“The first Justice Summit was in 2009 on world hunger, and a few years later we held another one on poverty. These ended up being very similar. However, today’s students are different from those in 2009. Economic injustice is still a sad reality, so it’s important that every year of students experiences a poverty-centered Summit. Through the years, Justice Summits have also developed to be more focused on action than learning.”

Things have changed so much since the first 2009 Justice Summit. Society has advanced a ridiculous amount in the fields of science, medicine, and technology, and exploration. And yet, in a world where people have more access to information than ever before, poverty remains unchanged. Therefore, until poverty ceases to exist, the message must continue to be taught to year after year of Bellarmine students.

5. Is there a better way to transition from a previous year into a new Summit topic? “Bellarmine is continuing to work on the Justice Summits every year. The implementation of a transition into a new topic in one of the many plans for improvement in the future. We don’t leave issues in the rearview mirror.”

Often times the start of a new school year can bring a lot of sudden transitions. Sleep schedules are interrupted, classes and teachers are introduced, and a new Justice Summit is begun, all on the first day. This leaves students with so many things to adjust to that event from the past school year that can be easily forgotten in the shock of new information. It’s not helpful if the knowledge of injustice goes in the left ear and out the right. The injustice doesn’t stop when the school year does, so reminding students of issues still needing to be solved is essential to Bellarmine’s social justice values.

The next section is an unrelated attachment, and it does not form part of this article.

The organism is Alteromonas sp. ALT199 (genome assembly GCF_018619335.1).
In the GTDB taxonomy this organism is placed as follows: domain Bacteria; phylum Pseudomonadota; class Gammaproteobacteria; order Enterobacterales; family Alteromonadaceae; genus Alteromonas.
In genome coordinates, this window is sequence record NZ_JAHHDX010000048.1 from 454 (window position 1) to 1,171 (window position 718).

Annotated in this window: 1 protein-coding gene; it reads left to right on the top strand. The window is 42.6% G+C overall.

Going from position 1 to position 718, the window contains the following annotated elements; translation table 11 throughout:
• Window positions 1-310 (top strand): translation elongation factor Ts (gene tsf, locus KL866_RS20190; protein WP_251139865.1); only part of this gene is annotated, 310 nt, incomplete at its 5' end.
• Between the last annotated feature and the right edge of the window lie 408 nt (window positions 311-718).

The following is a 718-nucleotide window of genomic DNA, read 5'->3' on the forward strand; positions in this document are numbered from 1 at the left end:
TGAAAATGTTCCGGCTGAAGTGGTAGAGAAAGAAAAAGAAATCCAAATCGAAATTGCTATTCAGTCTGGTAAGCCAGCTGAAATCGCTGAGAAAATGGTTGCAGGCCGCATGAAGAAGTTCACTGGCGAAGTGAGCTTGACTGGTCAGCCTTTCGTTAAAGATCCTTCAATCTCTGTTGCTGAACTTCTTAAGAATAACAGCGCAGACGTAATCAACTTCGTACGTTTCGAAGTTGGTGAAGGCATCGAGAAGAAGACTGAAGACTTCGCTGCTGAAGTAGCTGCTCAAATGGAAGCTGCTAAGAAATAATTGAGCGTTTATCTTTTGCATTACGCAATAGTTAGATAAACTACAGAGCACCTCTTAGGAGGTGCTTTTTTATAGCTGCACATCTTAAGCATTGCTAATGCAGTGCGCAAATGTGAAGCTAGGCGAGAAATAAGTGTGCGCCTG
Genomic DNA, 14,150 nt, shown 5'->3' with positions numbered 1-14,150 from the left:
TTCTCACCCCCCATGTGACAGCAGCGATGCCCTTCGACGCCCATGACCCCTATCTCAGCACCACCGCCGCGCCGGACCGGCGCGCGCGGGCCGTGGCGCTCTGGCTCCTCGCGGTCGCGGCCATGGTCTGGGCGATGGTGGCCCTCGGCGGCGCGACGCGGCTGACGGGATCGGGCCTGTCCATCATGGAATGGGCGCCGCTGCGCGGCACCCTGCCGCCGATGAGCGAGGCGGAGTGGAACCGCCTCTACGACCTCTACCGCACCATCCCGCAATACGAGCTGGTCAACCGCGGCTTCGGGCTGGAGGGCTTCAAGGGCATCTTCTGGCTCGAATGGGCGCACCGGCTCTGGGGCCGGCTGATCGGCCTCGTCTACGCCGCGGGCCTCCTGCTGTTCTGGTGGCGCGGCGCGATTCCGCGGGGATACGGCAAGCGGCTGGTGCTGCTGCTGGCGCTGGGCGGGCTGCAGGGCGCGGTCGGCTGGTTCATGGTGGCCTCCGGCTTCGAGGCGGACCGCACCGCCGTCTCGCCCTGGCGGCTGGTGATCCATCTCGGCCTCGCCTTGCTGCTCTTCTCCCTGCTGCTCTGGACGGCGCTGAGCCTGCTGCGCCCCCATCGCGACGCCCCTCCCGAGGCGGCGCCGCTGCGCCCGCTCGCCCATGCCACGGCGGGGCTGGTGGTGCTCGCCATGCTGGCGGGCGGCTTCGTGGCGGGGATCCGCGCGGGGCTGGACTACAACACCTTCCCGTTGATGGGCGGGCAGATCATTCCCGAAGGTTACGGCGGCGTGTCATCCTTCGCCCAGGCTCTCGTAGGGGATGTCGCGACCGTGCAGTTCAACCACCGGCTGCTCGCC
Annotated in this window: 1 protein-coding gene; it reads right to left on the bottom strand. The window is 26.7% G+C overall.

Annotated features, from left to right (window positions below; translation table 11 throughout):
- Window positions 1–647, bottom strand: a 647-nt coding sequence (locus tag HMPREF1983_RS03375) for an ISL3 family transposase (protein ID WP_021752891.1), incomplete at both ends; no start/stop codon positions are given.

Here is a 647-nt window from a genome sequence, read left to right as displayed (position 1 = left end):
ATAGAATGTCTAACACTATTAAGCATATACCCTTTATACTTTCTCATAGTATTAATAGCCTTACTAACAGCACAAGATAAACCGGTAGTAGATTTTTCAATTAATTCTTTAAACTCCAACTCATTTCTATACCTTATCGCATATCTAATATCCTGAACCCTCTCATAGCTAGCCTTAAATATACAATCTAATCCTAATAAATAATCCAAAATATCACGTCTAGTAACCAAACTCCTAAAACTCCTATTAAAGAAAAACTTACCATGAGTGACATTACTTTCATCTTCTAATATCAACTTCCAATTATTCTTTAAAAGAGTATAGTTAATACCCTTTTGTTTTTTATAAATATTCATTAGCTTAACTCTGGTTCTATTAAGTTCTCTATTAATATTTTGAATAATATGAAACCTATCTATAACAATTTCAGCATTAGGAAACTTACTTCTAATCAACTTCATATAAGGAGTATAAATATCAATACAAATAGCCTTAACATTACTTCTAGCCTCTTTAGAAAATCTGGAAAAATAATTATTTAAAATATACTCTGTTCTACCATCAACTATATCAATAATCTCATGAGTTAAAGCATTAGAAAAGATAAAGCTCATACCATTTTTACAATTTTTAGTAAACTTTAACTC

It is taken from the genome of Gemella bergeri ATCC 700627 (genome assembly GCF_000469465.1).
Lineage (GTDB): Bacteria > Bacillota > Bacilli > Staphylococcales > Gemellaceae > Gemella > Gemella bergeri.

Does this Justice Summit affect any members of our various communities?

“People absolutely struggle in our communities. We have students who struggle financially, but people all over the Bay Area struggle too, not just Bellarmine. High living expenses impact people in neighborhoods surrounding our school. This realization is driven home by the urban plunge, and Bellarmine’s financial aid program.”

every year of students must experience mentioned before that some people, inside and outside the community, believe that the Justice Summit issues do not direct us, and thus do not warrant our attention. Even if this were true, the argument would still be false, because they do affect us directly. If we want to truly call ourselves members of the Bay Area, then we should take it upon ourselves to serve those who reside there with us. We need to start making changes, which we can do through campaigning. We can donate money to organizations like SafePark and the Thirst Project, and we can tell our representatives to stop fighting the homeless with spikes and barred benches. Even if it’s small, we are called to set the world on fire, and all a fire needs is a spark.